Senate approves bill allowing medical release for terminally ill prisoners


SPRINGFIELD, Ill. – Terminally ill and medically disabled inmates could possibly move out of prison and into community care facilities under a proposal approved by the Illinois Senate Wednesday.

At this time, debilitated or dying inmates can only seek early release from the Department of Corrections through clemency by the governor. House Bill 3665 establishes reasonable timeframes and deadlines for the Prisoner Review Board to analyze cases of incapacity.

Board members would then have the ability to determine if individuals would an improved quality of life outside of prison.

“Being in prison doesn’t make a difference anymore,” said Sen. John Connor (D-Lockport). “If you have pancreatic cancer or something else that’s advanced to a point where you can’t function, does it really make a difference whether you’re within a prison wall or not?”

Republican senators supported the intent of the bill. However, they voted against the proposal since Democrats have allowed members of the PRB to bypass approval from the Senate. The Pritzker administration and Senate Democratic leaders say this isn’t an issue.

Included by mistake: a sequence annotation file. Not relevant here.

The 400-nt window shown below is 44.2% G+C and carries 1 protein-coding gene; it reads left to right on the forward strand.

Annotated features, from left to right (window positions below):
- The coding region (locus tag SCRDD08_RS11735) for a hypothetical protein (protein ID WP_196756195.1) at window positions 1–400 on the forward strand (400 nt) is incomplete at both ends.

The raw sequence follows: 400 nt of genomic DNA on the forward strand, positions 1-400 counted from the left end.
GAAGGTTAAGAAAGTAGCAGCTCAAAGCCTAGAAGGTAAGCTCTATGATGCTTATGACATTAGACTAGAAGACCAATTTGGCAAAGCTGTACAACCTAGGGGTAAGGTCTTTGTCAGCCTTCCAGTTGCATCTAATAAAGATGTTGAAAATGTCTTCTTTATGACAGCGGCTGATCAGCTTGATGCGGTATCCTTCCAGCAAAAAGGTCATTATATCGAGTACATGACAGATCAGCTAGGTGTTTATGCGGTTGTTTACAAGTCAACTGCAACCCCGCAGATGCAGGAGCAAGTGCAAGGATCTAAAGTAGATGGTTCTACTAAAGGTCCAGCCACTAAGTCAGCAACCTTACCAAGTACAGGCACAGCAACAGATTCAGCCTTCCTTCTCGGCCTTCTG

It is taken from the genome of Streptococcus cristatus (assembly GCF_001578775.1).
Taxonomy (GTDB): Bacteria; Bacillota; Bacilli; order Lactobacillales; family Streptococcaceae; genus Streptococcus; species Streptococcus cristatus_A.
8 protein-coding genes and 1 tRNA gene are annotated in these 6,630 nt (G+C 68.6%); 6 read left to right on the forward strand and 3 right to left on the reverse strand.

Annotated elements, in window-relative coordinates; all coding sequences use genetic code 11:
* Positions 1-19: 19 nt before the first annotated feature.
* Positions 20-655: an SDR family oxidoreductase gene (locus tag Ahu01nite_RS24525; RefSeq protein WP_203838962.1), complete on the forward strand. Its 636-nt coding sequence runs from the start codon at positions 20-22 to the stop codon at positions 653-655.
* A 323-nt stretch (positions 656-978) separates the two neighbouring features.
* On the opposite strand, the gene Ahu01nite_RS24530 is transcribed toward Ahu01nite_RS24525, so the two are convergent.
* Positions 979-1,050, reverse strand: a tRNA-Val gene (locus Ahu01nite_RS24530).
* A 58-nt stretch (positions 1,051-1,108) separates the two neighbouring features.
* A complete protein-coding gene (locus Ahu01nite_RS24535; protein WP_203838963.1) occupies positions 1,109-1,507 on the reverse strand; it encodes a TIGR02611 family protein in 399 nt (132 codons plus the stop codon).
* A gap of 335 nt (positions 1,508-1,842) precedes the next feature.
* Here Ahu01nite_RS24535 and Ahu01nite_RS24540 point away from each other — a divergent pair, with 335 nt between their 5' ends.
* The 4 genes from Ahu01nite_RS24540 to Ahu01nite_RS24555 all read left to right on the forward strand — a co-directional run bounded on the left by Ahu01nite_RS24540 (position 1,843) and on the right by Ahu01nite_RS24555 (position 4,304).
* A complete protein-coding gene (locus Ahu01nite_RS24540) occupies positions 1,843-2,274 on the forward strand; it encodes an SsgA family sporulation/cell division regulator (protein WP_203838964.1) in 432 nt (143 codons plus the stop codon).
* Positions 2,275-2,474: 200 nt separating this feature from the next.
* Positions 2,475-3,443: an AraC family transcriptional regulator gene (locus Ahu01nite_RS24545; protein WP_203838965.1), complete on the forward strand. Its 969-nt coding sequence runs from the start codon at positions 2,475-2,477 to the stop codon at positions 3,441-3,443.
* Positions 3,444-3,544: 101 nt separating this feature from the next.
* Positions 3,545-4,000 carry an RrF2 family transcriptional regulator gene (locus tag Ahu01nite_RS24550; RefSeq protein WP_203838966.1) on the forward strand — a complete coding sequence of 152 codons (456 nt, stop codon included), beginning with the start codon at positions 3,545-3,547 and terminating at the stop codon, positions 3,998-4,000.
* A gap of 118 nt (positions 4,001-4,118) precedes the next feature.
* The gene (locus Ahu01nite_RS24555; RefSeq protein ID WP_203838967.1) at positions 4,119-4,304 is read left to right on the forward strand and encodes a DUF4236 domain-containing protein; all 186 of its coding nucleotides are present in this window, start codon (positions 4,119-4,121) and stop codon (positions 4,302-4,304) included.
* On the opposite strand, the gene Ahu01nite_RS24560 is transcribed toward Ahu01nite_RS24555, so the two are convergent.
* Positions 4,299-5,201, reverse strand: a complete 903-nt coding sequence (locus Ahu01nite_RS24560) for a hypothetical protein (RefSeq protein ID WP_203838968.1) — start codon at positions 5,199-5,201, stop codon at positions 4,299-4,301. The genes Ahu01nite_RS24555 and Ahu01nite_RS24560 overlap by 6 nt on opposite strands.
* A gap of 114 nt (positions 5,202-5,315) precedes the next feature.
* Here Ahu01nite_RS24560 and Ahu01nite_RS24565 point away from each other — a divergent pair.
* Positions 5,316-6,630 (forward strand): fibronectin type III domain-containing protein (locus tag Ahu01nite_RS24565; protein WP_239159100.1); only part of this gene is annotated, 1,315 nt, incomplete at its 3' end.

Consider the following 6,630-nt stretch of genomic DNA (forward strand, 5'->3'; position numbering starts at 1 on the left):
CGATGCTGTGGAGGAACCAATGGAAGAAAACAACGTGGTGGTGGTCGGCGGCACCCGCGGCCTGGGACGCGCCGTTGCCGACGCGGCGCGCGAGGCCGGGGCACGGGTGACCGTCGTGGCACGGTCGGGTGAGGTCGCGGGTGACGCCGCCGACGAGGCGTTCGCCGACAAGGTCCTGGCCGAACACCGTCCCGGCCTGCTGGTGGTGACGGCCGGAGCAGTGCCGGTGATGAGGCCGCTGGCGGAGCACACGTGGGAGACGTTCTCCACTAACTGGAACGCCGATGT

“It seems like there is this avoidance of this chamber to talk about the Prison Review Board,” said Sen. Jason Plummer (R-Edwardsville). “We don’t want to talk about the process, we don’t want to talk about the people. We don’t want to talk about the damage being done to our communities. But, we want to pass a bill that expands the powers of people who are choosing, without any oversight from the Illinois state Senate as the constitution requires, to release violent criminals into all of our districts.”

Joe Coleman Medical Release Act

Democrats previously named the proposal in honor of Joe Coleman, a decorated Vietnam War veteran who died alone in prison. Sponsors explained Coleman struggled with a terminal illness and passed while waiting for executive clemency.

Coleman was serving a life sentence for stealing $640 from a gas station in 1981. Above all, Connor and House sponsor Will Guzzardi (D-Chicago) called the situation a tragic failure of the justice system.

“Every year, too many individuals who have spent a lifetime in prison die alone with no family and very little dignity,” said Guzzardi. “My legislation would help restore some humanity for individuals who are not a risk to the public.”

Sponsors said this proposal could save taxpayers millions of dollars by sharing the costs of treatment for inmates with Medicaid. They also noted it could save on the costs of medical transports from IDOC facilities to medical specialists.

The proposal passed out of the Senate on a 34-17-1 vote. Now it heads to the governor’s desk for approval.

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